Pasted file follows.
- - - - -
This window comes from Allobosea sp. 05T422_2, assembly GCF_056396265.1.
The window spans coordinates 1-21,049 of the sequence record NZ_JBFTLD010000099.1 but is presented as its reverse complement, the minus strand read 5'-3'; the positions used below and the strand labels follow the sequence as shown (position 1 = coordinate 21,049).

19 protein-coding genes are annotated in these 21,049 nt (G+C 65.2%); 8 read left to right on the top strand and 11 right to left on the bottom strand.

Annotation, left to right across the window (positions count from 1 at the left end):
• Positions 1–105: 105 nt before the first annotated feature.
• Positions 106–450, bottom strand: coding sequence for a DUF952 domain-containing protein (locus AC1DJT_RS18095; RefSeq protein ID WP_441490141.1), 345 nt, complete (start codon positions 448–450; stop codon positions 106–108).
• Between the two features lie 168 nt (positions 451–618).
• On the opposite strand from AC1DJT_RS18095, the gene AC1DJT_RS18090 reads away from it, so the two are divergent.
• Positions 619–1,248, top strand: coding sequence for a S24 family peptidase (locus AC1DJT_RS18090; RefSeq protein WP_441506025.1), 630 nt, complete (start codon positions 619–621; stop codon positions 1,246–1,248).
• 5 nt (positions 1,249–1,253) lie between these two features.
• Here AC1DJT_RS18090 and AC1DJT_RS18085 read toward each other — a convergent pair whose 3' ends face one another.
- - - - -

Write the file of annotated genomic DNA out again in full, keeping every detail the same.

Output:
This window comes from Allobosea sp. 05T422_2, assembly GCF_056396265.1.
The window spans coordinates 1-21,049 of the sequence record NZ_JBFTLD010000099.1 but is presented as its reverse complement, the minus strand read 5'-3'; the positions used below and the strand labels follow the sequence as shown (position 1 = coordinate 21,049).

19 protein-coding genes are annotated in these 21,049 nt (G+C 65.2%); 8 read left to right on the top strand and 11 right to left on the bottom strand.

Annotation, left to right across the window (positions count from 1 at the left end):
• Positions 1–105: 105 nt before the first annotated feature.
• Positions 106–450, bottom strand: coding sequence for a DUF952 domain-containing protein (locus AC1DJT_RS18095; RefSeq protein ID WP_441490141.1), 345 nt, complete (start codon positions 448–450; stop codon positions 106–108).
• Between the two features lie 168 nt (positions 451–618).
• On the opposite strand from AC1DJT_RS18095, the gene AC1DJT_RS18090 reads away from it, so the two are divergent.
• Positions 619–1,248, top strand: coding sequence for a S24 family peptidase (locus AC1DJT_RS18090; RefSeq protein WP_441506025.1), 630 nt, complete (start codon positions 619–621; stop codon positions 1,246–1,248).
• 5 nt (positions 1,249–1,253) lie between these two features.
• Here AC1DJT_RS18090 and AC1DJT_RS18085 read toward each other — a convergent pair whose 3' ends face one another.